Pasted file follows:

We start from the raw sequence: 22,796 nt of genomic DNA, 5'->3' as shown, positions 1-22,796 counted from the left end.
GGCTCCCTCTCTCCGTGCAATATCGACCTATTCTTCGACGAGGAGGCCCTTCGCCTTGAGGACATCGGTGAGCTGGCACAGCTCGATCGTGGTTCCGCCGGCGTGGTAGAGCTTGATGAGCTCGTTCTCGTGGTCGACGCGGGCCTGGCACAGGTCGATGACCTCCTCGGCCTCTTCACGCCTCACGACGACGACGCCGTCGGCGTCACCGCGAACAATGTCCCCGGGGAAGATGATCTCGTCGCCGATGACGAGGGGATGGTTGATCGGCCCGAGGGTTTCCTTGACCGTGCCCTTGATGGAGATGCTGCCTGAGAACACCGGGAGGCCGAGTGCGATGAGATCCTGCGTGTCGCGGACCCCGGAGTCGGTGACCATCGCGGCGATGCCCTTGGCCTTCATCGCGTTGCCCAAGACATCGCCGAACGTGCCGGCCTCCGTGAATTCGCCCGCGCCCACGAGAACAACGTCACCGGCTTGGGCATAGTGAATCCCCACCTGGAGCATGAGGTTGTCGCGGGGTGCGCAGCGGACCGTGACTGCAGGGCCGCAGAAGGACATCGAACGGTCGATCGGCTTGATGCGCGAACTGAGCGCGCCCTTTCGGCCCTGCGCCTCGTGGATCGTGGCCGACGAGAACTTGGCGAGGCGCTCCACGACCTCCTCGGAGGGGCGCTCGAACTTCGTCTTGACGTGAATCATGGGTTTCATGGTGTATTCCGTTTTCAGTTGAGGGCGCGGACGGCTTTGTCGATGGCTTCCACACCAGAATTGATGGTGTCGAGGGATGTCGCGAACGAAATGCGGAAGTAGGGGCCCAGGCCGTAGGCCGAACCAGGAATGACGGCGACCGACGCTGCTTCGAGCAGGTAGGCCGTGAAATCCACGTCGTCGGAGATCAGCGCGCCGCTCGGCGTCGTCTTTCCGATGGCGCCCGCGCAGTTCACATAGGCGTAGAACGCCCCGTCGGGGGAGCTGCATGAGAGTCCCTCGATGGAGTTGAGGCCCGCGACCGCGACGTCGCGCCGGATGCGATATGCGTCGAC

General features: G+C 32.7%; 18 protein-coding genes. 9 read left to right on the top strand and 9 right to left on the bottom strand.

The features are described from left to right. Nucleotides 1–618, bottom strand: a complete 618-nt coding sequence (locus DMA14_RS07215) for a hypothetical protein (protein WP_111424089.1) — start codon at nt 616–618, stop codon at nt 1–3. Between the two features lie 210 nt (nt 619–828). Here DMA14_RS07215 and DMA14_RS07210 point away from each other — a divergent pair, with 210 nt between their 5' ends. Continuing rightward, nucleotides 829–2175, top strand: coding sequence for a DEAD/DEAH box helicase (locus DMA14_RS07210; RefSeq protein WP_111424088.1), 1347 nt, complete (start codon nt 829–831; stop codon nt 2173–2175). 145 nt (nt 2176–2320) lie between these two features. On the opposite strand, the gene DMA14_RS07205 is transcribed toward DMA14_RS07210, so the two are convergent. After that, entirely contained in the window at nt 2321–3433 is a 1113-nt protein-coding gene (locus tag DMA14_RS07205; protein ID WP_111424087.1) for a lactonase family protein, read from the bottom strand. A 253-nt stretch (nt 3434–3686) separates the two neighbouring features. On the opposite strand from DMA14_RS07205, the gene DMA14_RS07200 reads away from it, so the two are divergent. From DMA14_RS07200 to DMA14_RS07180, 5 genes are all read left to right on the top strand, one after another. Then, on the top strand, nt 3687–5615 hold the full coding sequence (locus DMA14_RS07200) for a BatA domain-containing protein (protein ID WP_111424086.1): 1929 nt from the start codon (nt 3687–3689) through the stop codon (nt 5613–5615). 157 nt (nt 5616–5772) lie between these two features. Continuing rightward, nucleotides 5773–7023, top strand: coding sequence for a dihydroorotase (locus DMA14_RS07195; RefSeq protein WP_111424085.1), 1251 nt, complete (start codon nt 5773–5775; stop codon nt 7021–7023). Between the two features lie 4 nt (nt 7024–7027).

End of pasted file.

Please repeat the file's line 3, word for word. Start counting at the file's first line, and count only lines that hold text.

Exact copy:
General features: G+C 32.7%; 18 protein-coding genes. 9 read left to right on the top strand and 9 right to left on the bottom strand.